Unhappiness has frequently been linked to a shorter life — but is it really true?
A large new study suggests being happier does not contribute to longevity.
In fact, it’s more likely that being unhealthy causes unhappiness.
That is why unhappiness has been frequently linked in the past to a shorter life.
Dr Bette Liu, who led the study, said:
“Illness makes you unhappy, but unhappiness itself doesn’t make you ill.
We found no direct effect of unhappiness or stress on mortality, even in a ten-year study of a million women.”
The conclusions come from the UK Million Women Study, which asked women about their health, happiness and lifestyles.
Five out of six women said they were generally happy, while the rest said they were generally unhappy.
People who were most unhappy tended be deprived, single, smokers who did little exercise.
After taking account of their lifestyles, though, happiness was not linked to whether they died over the next 10 years.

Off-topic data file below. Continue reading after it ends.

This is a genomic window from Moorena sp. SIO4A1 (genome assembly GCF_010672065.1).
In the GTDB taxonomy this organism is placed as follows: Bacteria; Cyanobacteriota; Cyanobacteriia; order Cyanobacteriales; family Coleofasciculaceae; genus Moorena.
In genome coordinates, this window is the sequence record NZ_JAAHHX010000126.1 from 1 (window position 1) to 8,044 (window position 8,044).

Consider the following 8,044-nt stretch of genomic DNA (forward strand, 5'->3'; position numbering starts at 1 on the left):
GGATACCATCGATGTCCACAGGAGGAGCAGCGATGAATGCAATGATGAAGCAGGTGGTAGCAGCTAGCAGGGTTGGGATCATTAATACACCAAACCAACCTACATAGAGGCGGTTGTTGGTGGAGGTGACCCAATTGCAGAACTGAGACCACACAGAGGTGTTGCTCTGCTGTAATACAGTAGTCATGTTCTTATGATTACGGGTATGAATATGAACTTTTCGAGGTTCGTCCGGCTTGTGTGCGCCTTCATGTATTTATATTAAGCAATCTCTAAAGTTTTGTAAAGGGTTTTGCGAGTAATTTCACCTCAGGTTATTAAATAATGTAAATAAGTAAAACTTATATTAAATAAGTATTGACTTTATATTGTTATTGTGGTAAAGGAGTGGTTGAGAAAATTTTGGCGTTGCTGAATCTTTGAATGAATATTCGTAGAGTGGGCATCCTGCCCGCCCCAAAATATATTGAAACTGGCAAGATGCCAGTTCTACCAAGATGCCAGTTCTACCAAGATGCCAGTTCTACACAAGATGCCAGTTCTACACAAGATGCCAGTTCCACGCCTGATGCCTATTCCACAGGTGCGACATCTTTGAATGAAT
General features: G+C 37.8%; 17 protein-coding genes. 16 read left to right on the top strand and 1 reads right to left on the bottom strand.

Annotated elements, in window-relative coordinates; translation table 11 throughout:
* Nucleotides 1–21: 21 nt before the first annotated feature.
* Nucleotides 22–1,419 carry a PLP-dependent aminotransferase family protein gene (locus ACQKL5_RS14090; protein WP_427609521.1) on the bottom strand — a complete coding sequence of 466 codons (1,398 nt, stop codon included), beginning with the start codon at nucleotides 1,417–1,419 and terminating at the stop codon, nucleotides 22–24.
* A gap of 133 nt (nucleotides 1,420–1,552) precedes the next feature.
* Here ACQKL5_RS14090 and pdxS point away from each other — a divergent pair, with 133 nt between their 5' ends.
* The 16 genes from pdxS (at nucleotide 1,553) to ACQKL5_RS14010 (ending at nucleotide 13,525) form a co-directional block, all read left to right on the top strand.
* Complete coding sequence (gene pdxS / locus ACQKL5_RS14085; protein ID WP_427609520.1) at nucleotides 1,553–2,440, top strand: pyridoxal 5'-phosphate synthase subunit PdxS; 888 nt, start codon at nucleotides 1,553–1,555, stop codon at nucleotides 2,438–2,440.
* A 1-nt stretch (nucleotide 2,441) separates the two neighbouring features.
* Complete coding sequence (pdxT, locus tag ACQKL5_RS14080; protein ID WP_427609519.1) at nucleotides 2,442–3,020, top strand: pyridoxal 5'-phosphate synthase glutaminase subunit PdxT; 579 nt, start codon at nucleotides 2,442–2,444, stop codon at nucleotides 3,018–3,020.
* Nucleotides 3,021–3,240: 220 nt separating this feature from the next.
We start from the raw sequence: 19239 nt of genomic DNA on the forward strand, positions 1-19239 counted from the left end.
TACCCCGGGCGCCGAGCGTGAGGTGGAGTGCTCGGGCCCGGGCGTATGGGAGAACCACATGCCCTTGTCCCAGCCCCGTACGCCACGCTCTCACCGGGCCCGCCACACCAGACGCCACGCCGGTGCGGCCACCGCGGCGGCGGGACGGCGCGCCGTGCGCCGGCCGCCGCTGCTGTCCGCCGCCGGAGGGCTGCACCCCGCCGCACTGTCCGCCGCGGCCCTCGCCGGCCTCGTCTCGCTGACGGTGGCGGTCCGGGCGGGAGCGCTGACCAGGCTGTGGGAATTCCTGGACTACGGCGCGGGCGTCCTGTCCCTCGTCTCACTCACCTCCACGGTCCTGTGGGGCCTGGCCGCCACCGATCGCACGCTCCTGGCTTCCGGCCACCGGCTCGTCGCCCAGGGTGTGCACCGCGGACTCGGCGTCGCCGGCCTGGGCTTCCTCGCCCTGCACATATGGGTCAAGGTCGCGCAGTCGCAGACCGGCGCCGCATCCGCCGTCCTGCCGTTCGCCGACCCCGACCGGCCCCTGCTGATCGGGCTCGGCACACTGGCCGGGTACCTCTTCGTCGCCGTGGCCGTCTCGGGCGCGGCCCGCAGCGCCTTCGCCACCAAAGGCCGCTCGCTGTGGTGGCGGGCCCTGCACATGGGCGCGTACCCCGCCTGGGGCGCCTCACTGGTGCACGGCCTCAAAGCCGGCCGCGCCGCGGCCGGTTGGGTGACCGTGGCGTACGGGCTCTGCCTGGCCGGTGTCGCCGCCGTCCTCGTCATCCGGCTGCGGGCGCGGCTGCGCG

Professor Sir Richard Peto, one of the study’s authors, said:
“Many still believe that stress or unhappiness can directly cause disease, but they are simply confusing cause and effect.
Of course people who are ill tend to be unhappier than those who are well, but the UK Million Women Study shows that happiness and unhappiness do not themselves have any direct effect on death rates.”
The study was published in The Lancet (Liu et al., 2015).
Hello, and welcome to PsyBlog. Thanks for dropping by.
This site is all about scientific research into how the mind works.
It’s mostly written by psychologist and author, Dr Jeremy Dean.
I try to dig up fascinating studies that tell us something about what it means to be human.